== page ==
April 29 – new members to the list

Tuesday April 29 — New UDM employees on this list

It took me 5 months to figure out that this list does not automatically include new UDM employees. It’s not hard to include people but I didn’t think to ask IT about it. This morning there are c. 120 new people receiving this post bringing the total number to 1576. Sorry for this lapse; hospitality is about including people. You are welcome on the list.
A couple thoughts come to mind about that welcome this late April morning alive with spring rain.

1) The way this list is designed, you will receive the work day posts most, but not all, work days (sometimes I don’t get time to write)
2) If you want to browse earlier posts, go to https://sites.udmercy.edu/poetry Every post lands at the top of the archive on the day it is posted and the first ever post {September 25, 2013} is at the bottom. You can browse a month at a time and you can search by any word (e.g., an author’s name).
3) A few UDM employees have asked to be removed from the list. It’s very easy to do that, email me if you don’t want to receive the posts.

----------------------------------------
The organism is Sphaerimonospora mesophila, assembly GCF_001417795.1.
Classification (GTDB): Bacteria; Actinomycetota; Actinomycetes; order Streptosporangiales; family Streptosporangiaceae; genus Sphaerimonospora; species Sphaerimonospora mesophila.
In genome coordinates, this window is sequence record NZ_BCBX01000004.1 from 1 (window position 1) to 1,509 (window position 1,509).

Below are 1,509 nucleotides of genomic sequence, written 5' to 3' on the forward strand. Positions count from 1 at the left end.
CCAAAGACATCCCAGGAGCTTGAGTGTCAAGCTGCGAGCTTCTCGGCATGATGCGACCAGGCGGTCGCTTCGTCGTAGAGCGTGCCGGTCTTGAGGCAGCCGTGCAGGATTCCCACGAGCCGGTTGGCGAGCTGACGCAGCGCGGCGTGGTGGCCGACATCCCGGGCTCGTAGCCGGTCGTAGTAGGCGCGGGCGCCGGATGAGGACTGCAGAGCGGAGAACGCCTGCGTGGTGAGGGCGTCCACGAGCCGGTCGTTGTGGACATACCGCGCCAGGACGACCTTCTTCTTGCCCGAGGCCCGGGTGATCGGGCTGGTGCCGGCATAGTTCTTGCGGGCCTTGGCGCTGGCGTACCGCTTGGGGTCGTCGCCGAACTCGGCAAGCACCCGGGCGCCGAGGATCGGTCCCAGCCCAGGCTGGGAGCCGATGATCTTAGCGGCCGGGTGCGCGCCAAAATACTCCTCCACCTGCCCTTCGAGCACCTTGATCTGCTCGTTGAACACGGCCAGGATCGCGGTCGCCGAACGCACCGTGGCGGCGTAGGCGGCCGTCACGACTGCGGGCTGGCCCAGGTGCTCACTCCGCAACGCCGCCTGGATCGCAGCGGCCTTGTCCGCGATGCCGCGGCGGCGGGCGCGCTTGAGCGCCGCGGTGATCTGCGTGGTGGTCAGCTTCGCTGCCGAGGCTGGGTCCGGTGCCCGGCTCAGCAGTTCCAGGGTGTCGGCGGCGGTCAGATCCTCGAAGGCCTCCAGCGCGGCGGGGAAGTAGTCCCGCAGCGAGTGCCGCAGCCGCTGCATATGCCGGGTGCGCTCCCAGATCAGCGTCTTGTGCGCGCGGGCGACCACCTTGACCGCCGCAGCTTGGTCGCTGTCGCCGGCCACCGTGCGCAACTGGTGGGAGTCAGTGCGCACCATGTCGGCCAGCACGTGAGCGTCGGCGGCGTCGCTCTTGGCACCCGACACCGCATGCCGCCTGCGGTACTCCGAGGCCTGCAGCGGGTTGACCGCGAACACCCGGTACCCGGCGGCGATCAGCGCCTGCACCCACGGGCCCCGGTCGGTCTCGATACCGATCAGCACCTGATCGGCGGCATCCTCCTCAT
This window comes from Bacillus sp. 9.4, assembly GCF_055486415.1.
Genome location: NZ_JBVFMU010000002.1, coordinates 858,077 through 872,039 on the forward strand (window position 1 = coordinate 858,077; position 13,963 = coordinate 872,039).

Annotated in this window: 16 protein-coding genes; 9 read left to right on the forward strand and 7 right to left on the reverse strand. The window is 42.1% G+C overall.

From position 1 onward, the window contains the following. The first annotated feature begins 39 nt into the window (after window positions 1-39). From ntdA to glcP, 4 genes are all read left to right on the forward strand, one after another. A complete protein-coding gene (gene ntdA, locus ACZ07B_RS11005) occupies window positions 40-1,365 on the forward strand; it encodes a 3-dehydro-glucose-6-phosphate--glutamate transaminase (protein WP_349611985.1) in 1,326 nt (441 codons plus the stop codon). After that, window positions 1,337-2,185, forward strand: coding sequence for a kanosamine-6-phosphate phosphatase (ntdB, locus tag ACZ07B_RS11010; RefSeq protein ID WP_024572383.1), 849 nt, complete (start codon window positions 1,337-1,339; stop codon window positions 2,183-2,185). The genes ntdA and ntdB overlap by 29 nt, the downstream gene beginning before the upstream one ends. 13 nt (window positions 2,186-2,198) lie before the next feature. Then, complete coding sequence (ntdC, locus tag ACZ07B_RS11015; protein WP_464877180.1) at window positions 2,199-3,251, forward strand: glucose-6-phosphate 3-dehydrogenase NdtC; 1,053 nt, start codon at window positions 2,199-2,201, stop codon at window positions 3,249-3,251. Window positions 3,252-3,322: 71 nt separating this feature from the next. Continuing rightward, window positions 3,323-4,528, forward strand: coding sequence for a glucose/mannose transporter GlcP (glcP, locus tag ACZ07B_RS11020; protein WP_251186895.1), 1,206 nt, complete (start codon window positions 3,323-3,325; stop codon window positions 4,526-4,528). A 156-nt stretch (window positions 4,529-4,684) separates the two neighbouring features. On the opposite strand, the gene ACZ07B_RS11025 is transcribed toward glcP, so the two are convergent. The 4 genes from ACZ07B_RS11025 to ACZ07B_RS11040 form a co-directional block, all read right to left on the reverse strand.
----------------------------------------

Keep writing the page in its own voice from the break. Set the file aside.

These end of year days at the university remind me of how hard people work. End of term is a time of fatigue, a good time to pause and breathe a little while and allow ourselves to recognize our beauty. Rabindranath Tagore in #49 imagines God giving each of us “a flower for a prize.” Our fatigue is a mark of the beauty of our commitments.

Have a good day; enjoy spring rains.

john st sj


Today’s poem Rabindranath Tagore Gitanjali # 49

You came down from your throne
and stood at my cottage door.
I was singing all alone in a corner, and the melody caught your ear.
You came down
and stood at my cottage door.

Masters are many in your hall, and songs are sung there at all hours.
But the simple carol of this novice struck at your love.
One plaintive little strain mingled with the great music of the world,
and with a flower for a prize you came down
and stopped at my cottage door.


Tagore died in the city of his birth, Calcutta, in 1941. He vastly influenced poetry, sacred and secular, not only in India but around the world. He is the first non-European to win the Nobel Prize in Literature in 1913. If you buy Gitanjali, a book of 100 short sacred poems, prepare yourself to only read one poem at a time so you can sit with it. Here is # 1. The poems have no titles, only numbers.

Rabindranath Tagore

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